General Information About Melanoma
Tests that examine the skin are used to detect (find) and diagnose melanoma.
If a mole or pigmented area of the skin changes or looks abnormal, the following tests and procedures can help detect and diagnose melanoma:
- Skin examination: A doctor or nurse checks the skin for moles, birthmarks, or other pigmented areas that look abnormal in color, size, shape, or texture.
- Biopsy: A local excision is done to remove as much of the suspicious mole or lesion as possible. A pathologist then looks at the tissue under a microscope to check for cancer cells. Because melanoma can be hard to diagnose, patients should consider having their biopsy sample checked by a second pathologist.
Suspicious areas of the skin should be biopsied and not be shaved off or cauterized (destroyed with a hot instrument, an electrical current, or a caustic substance).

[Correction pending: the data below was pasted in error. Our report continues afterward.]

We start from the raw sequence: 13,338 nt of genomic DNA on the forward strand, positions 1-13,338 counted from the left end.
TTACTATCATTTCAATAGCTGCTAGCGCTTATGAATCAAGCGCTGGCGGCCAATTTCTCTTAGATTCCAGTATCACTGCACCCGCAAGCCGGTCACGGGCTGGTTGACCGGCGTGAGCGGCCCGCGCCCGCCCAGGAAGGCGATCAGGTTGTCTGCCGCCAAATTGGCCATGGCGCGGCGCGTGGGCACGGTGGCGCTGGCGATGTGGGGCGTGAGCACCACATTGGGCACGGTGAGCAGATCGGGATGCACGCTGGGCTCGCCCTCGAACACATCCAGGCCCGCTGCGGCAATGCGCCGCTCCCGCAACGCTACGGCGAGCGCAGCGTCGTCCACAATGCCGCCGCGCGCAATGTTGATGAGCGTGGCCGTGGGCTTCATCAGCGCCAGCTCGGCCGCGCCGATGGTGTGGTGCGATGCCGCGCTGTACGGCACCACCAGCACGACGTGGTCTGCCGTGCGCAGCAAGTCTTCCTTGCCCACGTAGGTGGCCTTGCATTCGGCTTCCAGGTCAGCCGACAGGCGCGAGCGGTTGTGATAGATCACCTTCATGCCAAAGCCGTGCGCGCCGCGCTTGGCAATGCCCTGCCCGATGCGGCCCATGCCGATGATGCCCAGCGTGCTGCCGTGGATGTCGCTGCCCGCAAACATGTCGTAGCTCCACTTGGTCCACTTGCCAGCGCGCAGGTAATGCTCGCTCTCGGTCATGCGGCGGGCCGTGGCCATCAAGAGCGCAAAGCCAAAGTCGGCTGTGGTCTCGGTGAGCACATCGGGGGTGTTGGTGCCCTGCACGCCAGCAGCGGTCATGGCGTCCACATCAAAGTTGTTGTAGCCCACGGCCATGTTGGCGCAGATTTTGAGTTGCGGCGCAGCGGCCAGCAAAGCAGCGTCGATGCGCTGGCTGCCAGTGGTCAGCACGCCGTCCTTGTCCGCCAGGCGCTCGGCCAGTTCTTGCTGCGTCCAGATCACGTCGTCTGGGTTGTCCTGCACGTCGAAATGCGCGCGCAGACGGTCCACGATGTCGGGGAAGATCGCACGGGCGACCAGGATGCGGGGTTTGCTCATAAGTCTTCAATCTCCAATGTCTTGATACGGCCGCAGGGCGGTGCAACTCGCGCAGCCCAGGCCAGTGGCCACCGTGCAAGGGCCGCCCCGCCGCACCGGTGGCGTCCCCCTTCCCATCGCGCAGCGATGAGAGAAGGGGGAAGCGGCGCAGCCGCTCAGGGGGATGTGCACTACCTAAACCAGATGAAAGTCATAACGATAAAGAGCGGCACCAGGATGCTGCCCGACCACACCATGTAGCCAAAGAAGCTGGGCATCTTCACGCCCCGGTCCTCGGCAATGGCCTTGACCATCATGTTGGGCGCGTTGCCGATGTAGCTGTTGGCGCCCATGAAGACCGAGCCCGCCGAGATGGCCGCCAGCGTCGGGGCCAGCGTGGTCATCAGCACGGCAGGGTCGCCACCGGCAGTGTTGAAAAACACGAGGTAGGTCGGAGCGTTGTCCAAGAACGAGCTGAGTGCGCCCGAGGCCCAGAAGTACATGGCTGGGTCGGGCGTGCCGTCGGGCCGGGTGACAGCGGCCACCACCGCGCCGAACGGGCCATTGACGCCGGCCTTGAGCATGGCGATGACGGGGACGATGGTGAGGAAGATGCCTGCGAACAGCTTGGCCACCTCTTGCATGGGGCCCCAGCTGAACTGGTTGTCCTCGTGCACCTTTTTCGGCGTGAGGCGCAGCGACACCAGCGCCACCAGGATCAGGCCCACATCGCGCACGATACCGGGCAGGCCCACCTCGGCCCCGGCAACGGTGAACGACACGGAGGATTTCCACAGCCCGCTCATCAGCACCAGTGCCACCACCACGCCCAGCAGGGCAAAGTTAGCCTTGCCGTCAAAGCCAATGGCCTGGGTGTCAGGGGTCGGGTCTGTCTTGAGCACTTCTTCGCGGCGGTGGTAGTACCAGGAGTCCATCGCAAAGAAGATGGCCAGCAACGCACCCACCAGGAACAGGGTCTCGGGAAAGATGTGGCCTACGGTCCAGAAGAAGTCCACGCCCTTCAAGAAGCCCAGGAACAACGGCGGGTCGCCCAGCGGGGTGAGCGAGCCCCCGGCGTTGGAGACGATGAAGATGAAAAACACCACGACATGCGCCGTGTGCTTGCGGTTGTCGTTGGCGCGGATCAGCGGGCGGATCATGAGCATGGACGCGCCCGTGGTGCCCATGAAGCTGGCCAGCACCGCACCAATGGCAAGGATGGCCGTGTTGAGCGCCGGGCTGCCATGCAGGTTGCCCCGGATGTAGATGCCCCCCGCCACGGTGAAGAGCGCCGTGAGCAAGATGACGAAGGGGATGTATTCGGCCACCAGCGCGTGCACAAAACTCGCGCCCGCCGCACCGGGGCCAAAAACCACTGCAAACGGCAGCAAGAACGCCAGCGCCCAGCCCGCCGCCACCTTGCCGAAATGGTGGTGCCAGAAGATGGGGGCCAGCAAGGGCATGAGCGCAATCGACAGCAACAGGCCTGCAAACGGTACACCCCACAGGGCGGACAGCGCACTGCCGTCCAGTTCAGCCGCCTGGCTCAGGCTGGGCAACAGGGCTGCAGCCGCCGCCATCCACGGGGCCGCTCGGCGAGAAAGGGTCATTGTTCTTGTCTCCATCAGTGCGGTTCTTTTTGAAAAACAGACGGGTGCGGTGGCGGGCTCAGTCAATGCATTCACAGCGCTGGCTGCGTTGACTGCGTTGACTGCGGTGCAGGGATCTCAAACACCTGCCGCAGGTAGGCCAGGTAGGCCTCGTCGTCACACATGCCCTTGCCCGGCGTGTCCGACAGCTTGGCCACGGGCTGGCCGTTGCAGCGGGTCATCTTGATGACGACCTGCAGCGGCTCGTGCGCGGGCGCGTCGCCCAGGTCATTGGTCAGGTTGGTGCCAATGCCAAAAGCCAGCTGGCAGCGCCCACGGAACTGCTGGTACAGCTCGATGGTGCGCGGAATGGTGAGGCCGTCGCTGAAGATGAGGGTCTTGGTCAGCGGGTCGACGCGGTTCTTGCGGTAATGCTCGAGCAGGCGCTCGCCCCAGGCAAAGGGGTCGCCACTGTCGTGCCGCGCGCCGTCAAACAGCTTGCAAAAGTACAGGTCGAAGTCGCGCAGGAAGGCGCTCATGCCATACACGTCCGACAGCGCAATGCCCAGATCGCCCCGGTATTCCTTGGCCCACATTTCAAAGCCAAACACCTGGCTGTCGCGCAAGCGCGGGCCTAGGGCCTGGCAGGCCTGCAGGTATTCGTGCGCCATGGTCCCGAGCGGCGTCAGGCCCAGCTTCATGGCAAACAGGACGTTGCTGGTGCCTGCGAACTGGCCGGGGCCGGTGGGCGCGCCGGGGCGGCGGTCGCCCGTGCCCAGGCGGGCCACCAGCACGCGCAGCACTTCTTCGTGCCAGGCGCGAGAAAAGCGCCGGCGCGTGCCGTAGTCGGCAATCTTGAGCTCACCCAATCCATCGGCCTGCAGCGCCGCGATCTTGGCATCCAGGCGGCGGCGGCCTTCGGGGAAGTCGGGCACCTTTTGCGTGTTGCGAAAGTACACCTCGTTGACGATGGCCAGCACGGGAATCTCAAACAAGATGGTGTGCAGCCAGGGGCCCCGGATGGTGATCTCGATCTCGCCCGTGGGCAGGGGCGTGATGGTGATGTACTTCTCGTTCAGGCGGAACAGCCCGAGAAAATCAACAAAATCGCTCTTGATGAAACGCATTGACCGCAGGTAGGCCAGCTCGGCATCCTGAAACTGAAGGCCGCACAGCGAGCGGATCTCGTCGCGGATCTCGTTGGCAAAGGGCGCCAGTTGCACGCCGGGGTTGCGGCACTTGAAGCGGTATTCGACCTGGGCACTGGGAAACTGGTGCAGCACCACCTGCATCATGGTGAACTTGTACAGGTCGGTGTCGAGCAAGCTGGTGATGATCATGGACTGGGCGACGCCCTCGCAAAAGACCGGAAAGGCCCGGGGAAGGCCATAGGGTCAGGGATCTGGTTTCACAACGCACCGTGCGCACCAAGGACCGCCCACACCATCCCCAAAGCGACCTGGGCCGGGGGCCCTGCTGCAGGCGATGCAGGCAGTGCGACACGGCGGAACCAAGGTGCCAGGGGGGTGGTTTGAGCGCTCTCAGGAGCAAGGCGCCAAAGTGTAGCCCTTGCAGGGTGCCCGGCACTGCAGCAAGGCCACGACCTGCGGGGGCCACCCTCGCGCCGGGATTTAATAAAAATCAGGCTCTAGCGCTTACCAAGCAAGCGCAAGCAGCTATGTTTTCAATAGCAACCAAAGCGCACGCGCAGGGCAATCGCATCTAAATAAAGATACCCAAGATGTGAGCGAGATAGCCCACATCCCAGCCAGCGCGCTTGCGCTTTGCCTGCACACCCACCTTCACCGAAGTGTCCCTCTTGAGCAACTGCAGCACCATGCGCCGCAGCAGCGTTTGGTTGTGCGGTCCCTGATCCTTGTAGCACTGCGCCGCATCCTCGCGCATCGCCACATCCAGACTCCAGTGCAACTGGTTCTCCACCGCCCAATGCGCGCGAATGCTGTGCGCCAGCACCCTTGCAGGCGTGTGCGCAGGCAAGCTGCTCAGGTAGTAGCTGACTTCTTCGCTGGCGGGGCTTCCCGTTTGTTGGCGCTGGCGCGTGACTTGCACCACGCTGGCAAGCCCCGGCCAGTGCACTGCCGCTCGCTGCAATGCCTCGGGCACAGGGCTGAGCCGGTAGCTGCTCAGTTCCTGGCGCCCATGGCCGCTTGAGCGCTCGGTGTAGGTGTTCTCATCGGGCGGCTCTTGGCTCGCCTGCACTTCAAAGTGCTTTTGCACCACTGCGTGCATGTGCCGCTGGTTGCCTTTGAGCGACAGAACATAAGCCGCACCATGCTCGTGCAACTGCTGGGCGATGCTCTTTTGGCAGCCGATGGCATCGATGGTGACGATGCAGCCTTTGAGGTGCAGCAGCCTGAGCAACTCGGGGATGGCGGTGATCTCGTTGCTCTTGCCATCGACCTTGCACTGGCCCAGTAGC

Certain factors affect prognosis (chance of recovery) and treatment options.
The prognosis (chance of recovery) and treatment options depend on the following:
- The thickness of the tumor and where it is in the body.
- How quickly the cancer cells are dividing.
- Whether there was bleeding or ulceration at the primary site.
- Whether cancer has spread to the lymph nodes or to other places in the body.
- The number of places cancer has spread to in the body and the level of lactate dehyrogenase (LDH) in the blood.
- The patient's general health.
Although many people are successfully treated, melanoma can recur (come back).